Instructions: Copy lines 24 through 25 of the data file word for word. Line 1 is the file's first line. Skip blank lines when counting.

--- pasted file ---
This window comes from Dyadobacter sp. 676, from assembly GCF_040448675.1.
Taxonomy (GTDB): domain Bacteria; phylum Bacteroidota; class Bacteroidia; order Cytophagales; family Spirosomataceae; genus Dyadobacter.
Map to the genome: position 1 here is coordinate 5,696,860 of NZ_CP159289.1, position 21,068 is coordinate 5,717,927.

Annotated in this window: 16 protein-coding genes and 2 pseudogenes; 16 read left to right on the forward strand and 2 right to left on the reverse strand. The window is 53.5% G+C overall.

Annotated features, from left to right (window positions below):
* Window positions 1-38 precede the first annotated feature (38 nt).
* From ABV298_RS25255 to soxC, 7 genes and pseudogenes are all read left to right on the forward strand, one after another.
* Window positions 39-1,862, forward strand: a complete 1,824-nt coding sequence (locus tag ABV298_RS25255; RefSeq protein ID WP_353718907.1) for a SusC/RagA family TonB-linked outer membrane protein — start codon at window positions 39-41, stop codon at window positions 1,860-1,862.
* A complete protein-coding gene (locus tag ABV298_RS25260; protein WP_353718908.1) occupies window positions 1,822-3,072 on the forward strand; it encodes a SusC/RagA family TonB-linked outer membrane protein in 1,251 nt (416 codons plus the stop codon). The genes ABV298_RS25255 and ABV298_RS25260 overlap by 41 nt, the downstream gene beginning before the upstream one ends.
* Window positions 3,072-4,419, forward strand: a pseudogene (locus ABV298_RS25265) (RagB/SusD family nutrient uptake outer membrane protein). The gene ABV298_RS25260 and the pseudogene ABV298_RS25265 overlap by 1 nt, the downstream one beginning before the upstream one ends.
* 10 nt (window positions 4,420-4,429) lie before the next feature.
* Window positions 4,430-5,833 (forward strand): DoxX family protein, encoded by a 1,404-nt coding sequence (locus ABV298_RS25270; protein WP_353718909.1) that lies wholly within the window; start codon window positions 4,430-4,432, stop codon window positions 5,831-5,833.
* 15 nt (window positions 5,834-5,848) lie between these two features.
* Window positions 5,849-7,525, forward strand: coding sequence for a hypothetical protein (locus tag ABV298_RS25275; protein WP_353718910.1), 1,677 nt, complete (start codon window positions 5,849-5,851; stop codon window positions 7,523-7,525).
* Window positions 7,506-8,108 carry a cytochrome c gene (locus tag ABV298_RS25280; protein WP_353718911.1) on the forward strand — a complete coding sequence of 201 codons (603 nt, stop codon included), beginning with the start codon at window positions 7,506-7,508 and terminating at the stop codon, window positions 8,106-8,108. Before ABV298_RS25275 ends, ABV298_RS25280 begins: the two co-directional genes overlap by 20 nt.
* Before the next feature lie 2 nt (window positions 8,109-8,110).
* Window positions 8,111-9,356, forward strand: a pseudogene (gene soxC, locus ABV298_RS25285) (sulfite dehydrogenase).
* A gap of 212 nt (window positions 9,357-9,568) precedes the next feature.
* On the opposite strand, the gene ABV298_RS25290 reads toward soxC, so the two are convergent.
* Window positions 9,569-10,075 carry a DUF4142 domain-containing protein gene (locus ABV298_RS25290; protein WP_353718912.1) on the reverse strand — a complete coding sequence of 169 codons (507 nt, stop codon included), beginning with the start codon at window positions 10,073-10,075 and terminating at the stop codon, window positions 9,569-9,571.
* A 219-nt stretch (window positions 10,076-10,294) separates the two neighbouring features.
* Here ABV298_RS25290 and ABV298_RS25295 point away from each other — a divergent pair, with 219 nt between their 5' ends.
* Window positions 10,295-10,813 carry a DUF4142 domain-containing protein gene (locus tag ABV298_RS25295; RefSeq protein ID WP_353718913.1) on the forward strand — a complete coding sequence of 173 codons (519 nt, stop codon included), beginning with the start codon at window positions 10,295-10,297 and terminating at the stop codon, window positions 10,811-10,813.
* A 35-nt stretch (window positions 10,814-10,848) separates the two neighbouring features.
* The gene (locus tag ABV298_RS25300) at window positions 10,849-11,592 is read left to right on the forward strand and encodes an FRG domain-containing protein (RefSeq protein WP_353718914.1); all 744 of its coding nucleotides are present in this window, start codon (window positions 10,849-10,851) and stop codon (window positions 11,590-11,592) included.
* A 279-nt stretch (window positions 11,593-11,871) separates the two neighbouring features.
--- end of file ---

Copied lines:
* A 35-nt stretch (window positions 10,814-10,848) separates the two neighbouring features.
* The gene (locus tag ABV298_RS25300) at window positions 10,849-11,592 is read left to right on the forward strand and encodes an FRG domain-containing protein (RefSeq protein WP_353718914.1); all 744 of its coding nucleotides are present in this window, start codon (window positions 10,849-10,851) and stop codon (window positions 11,590-11,592) included.